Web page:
Sure, not every user is Hans Rosling (RIP) - some people are data haters. But each year as the web becomes closer to the primary universe, and the ‘real life universe’ becomes the side show, users are increasingly skeptical and versed in data, charts, graphics, metrics, and other quantified aspects of everyday life. Frankly this might be the universe’s purpose for social media. For all of its evil natures, social media has indoctrinated plenty of innocent users to crave the quantification of themselves.

So we stand in 2018 at the end of a regime. We used to trust the host platform to furnish an honest representations of our quantified digital worth: with Likes, Followers, Impressions, etc. But we, in 2018, do not stand in judgement of Twitter (or other platforms) as previously lying, but rather as unable to answer OUR questions.

We stand in judgement of the idea, that you CAN answer my individual questions. We want OUR data. We want to give OUR data to OUR people to have them use THEIR tools to help us do our own sense-making of your metrics.

This is not to say that we require “root access” to the database to run our own ad hoc queries, but it does mean that we crave more data than the measly aggregates you provide right now. Which will be different tomorrow, when you remove the “fake things”. You have woken us up to the Haley Joel Osmond reality of the internet - We see skewed things, we see them all the time.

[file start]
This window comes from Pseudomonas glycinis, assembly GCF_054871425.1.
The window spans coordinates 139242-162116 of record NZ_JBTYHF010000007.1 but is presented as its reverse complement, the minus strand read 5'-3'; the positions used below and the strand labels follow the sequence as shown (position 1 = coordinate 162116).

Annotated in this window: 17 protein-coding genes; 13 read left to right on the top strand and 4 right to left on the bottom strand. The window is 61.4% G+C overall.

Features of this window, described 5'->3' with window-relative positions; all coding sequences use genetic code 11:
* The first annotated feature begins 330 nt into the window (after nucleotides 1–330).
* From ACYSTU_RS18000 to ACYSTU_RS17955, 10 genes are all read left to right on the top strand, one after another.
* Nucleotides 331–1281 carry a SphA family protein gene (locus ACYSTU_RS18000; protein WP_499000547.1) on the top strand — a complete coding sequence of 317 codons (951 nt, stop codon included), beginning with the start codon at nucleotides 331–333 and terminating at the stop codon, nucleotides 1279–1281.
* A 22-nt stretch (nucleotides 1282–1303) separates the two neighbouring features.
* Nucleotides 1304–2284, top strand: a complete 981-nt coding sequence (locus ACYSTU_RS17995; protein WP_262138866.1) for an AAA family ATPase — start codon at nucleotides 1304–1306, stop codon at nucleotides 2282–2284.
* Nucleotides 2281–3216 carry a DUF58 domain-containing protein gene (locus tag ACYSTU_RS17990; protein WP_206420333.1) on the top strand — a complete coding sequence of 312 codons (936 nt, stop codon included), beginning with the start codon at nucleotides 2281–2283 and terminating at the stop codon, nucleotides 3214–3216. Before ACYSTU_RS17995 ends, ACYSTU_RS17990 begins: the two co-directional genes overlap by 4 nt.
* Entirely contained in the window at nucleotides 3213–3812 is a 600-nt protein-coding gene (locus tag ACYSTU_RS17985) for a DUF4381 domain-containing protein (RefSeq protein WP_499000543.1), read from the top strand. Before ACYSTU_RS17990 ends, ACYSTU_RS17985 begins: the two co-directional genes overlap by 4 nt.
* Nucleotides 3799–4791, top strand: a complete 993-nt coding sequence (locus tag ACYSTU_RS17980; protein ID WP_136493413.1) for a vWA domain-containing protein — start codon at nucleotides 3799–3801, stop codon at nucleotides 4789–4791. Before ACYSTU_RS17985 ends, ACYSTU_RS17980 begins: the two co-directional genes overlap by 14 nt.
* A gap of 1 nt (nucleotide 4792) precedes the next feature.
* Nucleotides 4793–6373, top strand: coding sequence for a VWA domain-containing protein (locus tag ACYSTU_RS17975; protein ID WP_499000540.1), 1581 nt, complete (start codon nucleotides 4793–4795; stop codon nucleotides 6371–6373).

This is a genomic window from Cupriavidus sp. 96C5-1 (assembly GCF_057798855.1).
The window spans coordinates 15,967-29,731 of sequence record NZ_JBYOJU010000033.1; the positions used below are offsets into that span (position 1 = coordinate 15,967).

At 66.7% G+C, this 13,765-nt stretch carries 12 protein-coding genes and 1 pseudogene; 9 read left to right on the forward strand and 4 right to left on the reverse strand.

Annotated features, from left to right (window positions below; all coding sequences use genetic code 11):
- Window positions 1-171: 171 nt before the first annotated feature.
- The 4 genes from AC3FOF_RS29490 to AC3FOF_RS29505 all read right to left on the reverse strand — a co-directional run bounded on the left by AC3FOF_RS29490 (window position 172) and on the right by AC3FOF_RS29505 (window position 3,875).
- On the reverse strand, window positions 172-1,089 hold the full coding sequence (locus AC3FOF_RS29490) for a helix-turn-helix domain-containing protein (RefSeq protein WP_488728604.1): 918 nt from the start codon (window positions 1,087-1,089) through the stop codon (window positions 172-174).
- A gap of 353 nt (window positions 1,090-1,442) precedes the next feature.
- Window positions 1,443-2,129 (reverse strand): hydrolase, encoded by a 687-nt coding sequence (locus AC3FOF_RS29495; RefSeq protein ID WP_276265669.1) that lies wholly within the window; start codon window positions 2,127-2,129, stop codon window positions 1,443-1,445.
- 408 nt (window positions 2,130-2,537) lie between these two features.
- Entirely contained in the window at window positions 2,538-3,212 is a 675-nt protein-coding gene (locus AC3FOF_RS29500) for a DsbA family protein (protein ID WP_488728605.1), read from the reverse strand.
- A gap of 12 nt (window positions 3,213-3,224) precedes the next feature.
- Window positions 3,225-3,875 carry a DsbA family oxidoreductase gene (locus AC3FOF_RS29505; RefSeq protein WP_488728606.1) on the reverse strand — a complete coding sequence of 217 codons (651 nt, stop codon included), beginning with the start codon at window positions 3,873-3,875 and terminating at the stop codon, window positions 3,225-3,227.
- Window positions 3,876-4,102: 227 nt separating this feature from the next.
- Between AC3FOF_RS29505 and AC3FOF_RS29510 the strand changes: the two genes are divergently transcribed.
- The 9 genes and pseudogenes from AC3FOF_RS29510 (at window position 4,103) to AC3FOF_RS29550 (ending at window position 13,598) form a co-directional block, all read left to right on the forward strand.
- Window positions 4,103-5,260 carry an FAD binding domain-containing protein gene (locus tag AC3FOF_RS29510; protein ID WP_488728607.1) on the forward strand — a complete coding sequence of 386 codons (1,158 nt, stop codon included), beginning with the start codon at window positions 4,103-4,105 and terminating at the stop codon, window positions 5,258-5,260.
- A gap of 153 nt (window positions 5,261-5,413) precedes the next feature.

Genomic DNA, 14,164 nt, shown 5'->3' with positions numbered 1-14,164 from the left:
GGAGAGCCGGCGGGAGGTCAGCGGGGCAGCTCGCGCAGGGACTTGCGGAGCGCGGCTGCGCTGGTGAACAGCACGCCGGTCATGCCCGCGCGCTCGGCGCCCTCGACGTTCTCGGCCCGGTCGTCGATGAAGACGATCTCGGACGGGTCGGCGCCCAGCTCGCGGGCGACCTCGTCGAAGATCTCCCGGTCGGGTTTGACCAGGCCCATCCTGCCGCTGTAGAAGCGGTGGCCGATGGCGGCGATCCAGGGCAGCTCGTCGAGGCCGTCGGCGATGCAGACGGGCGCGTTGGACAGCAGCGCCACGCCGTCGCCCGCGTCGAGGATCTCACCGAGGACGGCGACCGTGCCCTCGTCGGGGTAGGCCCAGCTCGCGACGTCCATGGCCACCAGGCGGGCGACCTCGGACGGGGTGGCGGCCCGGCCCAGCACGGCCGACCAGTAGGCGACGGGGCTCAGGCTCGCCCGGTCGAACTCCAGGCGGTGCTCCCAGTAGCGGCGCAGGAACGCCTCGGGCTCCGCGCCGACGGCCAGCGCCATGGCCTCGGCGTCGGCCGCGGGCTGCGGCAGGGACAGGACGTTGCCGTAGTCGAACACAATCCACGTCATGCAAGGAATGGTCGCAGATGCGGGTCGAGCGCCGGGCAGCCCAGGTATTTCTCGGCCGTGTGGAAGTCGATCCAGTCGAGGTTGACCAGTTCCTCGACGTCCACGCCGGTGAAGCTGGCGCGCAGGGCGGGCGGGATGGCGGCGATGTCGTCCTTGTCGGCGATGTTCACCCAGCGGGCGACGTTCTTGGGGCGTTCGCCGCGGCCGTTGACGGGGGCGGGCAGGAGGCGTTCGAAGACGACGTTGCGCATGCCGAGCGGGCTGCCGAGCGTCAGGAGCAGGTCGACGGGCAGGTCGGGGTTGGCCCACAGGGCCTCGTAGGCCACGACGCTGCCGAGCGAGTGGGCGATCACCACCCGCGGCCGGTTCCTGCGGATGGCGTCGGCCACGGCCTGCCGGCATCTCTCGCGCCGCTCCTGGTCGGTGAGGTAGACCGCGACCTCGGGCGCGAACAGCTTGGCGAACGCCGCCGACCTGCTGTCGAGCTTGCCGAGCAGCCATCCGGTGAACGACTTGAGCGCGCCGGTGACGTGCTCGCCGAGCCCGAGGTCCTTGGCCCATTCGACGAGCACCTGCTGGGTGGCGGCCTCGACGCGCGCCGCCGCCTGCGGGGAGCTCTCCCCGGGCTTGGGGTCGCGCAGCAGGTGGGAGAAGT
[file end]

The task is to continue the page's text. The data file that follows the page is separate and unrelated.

But please, please give me the respect to not just take your word for that - I want to make my own assessments. In the future, I will not wait for you to fix your queries. I will use my own definition of what is a real user account.

Thanks for filtering out the fake accounts. It took you long enough…

FOR myPost
WHERE ONLY IF `realAccount` = TRUE

Sure not everyone is going to fire up a command prompt and type away some pseudo-sql query on their own data.

But internet, consider your self on notice, I think I will leave product in favor of new products that augment me with super-human powers to do my own sense-making. Since I have now pulled the wool off my eyes, I can see that this whole time “the platforms” and I have been talking past each other.

I have been asking - “how many PEOPLE saw my cool post?” but all along they have been answering “1M ACCOUNTS saw this” (Sure plenty of people knew this all along - actually myself included - but it seems like any time a senate hearing occurs - we are confronted with all of these little heuristics that we, the users, have built up that are not quite correct)

It all starts to feel like politics when platforms answer their your own questions, and not the ones Im asking. Again, the take way: I want to read my data for my self. In the words of Reagan: “Trust But Verify”

Or maybe we can conclude by paraphrasing the great philosopher George W Bush 😜 :

Fool me once, shame on me,
Fool me twice, Well you ain’t gunna fool me twice.
–George W Bush


  1. NYTimes on Twitter Removing Accounts

  2. Daily Mail on Twitter Culling Millions of Locked Accounts

  3. Buzzfeed on Facebook Fake Accounts

  4. Washington Examiner on FCC Comment System Overhaul

  5. RollingStone on John Oliver’s FCC Comment URL

  6. Techcrunch on FCC renig-ing on hacked systems

  7. Techcrunch shows Reps dog piling on Ajit Pai

  8. Ben Thompson on Facebook vs Washington

  9. CBS News on Mr. Zuck Goes to Washington